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[…] uencing identity, which aids alignment quality when working with noisy long reads. This strategy should work equally well with PacBio data or early, error-prone nanopore chemistries (i.e. R7.3)., The genome assembly generated here is a hybrid, incorporating two different sequencing technologies, three generations of nanopore sequencing, and two different animals. At the time, it was unavoidable to use a combination of multiple nanopore sequencing chemistries, as these rapidly replaced each other. Although the later R9 and R9.4 chemistries have better sequencing error profiles, they still retain structural biases that cannot be resolved by taking a consensus of nanopore data only (e.g. using Racon). In the final Pilon polishing stage, the nanopore data are therefore corrected using Illumina data obtained from a different eel specimen than used for nanopore sequencing. As the European eel is highly heterozygous (Table ), in theory this generates a consensus between up to four different haplotypes. In practice, we expect this to have little influence on the quality of the final assembly, as the variation resulting from heterozygosity is much lower than the raw nanopore error rate. In other words, Pilon will treat SNPs and small indels not occurring in the Illumina data as sequencing errors to be corrected., With the speed at which the quality of reads produced by the ONT platform is improving, it should soon be possible to avoid a hybrid assembly incorporating short reads altogether. A natural choice for seed sequences would then be the ends of long reads. Alternatively, seeds could be chosen to facilitate further sequence integration. If a high density genetic map is available for a species, map markers could serve as pre-ordered seeds. For example, with minor modifications, TULIP might be used to selectively add long read sequencing data only to single map marker bins (containing thousands of actual, unordered markers) resulting from a population sequencing strategy., The bottleneck for such strategies lies in the interplay between marker density and nanopore read length, where the latter currently appears to be limited chiefly by DNA isolation protocols, . Conceivably, in the near future, the problem of genome assembly from sequencing reads will all but disappear: abundant megabase-sized reads of high sequence identity are becoming possible, which should span the vast majority of recalcitrant regions in medium-sized genomes that remain a challenge to short- an […]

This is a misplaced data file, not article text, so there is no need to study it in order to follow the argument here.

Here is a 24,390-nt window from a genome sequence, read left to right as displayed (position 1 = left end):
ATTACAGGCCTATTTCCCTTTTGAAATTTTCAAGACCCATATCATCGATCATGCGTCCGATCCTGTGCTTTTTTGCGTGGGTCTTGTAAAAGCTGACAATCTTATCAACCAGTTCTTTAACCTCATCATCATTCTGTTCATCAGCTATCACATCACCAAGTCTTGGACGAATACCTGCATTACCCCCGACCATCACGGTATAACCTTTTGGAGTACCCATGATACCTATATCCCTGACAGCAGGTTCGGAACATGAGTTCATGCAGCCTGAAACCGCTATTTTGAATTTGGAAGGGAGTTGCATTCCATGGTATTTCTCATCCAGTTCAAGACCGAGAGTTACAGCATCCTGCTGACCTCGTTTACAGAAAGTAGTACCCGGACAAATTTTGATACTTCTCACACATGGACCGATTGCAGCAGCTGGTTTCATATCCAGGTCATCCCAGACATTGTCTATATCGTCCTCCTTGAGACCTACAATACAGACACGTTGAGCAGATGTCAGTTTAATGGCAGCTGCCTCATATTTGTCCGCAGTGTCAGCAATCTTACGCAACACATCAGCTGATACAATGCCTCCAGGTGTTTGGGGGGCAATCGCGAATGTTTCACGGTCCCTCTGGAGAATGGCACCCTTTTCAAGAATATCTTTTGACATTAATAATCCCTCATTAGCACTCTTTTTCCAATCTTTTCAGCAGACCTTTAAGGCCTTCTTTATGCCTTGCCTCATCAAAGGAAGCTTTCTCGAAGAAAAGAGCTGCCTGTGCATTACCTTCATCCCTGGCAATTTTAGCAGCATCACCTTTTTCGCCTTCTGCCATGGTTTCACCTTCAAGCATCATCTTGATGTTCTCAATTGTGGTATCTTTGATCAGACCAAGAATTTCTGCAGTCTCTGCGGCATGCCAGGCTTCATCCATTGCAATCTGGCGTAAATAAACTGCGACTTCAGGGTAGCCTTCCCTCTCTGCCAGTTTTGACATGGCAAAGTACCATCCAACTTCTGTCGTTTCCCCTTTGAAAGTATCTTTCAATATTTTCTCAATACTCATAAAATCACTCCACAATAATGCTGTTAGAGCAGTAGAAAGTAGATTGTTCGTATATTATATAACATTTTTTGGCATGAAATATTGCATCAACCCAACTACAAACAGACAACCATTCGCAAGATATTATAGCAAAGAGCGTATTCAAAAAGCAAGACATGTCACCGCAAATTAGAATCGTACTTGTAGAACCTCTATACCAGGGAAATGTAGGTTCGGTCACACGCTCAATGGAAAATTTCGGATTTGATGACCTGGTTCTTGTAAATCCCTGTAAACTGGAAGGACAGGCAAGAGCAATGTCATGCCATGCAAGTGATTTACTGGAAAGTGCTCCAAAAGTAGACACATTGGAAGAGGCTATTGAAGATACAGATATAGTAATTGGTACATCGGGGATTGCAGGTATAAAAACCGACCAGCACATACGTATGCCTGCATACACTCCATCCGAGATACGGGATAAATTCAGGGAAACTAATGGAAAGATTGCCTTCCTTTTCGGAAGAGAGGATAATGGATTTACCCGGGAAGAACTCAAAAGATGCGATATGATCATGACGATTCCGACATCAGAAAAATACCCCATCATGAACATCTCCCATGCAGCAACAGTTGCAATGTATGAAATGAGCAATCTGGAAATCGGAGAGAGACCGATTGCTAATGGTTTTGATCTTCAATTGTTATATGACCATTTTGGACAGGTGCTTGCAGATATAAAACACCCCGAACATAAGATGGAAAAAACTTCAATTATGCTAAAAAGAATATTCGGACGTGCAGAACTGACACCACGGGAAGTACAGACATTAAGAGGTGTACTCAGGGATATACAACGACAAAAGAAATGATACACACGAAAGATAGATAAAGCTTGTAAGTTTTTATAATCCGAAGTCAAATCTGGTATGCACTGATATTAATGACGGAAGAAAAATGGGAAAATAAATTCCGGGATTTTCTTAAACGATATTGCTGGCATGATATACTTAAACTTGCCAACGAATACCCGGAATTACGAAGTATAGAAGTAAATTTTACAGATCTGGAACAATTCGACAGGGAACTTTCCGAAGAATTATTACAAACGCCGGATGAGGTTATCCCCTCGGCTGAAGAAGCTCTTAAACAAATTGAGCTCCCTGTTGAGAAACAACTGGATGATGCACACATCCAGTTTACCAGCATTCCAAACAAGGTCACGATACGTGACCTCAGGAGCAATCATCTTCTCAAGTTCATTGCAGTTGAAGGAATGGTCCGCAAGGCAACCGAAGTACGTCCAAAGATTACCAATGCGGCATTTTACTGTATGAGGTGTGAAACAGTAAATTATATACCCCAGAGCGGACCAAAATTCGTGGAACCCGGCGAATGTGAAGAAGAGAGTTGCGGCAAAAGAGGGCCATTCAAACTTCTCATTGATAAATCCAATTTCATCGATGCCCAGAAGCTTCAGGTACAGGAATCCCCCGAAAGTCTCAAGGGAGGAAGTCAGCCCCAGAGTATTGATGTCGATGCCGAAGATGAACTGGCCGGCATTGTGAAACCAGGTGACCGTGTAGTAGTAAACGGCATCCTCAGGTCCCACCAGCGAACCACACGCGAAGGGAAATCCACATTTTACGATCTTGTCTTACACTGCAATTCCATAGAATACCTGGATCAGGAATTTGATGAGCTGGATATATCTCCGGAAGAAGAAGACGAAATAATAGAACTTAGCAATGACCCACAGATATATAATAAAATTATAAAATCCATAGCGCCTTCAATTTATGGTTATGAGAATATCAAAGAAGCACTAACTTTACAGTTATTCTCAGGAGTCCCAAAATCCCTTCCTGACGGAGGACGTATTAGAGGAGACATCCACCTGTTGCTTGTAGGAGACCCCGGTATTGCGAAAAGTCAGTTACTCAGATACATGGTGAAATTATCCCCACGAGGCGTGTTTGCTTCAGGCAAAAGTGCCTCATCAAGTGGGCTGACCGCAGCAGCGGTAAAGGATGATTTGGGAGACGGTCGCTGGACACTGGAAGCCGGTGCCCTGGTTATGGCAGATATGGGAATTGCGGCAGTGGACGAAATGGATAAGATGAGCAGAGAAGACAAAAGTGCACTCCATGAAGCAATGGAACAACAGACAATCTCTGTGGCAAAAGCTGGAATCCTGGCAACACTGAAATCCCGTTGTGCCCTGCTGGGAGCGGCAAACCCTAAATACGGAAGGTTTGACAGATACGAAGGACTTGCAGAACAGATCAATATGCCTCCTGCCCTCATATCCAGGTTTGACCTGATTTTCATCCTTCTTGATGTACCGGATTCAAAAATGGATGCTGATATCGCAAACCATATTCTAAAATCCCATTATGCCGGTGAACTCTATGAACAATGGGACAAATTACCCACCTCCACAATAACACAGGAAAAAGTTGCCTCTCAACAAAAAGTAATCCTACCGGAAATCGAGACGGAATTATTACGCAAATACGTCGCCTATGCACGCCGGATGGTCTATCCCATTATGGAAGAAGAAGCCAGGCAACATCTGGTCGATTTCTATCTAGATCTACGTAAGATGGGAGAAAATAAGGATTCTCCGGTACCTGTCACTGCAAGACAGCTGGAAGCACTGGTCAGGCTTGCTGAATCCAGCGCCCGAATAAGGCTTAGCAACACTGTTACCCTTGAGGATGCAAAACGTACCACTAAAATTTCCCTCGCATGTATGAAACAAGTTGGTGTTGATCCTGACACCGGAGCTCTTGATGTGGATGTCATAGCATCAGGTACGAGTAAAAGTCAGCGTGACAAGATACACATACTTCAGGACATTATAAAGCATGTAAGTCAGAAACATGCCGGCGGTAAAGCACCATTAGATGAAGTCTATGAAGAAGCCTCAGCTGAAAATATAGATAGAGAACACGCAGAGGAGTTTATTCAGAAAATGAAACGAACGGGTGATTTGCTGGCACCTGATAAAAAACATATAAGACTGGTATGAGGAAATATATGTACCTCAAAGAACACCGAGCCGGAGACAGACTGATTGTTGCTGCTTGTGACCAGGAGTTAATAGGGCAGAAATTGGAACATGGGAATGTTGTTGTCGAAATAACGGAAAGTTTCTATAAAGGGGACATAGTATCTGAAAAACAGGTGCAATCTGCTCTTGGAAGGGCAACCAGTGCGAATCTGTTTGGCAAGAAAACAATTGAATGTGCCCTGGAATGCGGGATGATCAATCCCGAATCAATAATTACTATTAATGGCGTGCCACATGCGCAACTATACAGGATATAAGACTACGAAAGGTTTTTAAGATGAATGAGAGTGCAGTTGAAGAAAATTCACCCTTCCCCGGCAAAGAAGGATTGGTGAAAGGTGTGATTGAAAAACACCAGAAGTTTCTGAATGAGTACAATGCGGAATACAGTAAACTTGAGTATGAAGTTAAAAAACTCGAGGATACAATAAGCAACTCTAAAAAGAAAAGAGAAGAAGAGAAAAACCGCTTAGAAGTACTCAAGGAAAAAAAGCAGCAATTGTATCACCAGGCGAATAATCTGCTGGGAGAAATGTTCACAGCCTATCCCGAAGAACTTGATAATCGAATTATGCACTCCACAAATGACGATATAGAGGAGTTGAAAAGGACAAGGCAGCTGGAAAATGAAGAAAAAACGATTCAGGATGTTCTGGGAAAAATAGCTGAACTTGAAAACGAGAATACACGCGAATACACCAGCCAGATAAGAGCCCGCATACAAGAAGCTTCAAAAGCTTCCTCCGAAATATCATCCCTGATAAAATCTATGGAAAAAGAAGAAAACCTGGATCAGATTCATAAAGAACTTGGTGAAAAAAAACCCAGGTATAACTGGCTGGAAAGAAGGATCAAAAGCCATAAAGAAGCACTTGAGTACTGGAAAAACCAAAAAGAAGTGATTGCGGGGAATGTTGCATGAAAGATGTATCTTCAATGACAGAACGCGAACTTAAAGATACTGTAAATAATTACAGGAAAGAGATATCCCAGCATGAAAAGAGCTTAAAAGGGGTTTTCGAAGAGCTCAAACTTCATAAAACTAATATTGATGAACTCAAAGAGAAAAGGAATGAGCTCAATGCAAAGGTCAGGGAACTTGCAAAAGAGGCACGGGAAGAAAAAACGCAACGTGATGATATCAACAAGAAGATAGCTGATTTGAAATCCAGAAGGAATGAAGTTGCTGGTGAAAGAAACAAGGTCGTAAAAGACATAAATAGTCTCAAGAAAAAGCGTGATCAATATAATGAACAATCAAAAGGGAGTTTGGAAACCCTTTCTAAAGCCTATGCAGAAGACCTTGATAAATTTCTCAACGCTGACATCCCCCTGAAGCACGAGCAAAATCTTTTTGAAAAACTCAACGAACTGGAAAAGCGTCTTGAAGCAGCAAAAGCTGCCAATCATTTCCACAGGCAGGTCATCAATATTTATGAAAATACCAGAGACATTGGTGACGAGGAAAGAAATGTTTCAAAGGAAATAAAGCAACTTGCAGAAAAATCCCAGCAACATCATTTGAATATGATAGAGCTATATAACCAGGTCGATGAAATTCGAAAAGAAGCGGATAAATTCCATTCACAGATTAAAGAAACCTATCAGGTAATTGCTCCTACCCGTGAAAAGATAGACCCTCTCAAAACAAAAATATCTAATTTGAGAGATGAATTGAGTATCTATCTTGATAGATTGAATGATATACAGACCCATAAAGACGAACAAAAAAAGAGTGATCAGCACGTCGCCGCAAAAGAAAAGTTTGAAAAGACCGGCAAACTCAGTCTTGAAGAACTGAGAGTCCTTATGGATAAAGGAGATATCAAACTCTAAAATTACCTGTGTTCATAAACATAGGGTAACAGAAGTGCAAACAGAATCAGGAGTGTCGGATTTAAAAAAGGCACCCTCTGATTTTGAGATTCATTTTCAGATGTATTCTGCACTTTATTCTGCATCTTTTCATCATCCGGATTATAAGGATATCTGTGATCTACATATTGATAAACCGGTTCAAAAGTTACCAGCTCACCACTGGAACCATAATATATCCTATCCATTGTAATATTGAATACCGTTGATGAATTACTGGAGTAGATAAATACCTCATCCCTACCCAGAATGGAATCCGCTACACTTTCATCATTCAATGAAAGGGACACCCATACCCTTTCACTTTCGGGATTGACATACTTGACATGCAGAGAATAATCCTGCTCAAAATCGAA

Pipeline specifications

Software tools Racon, Pilon, TULIP
Organisms Anguilla anguilla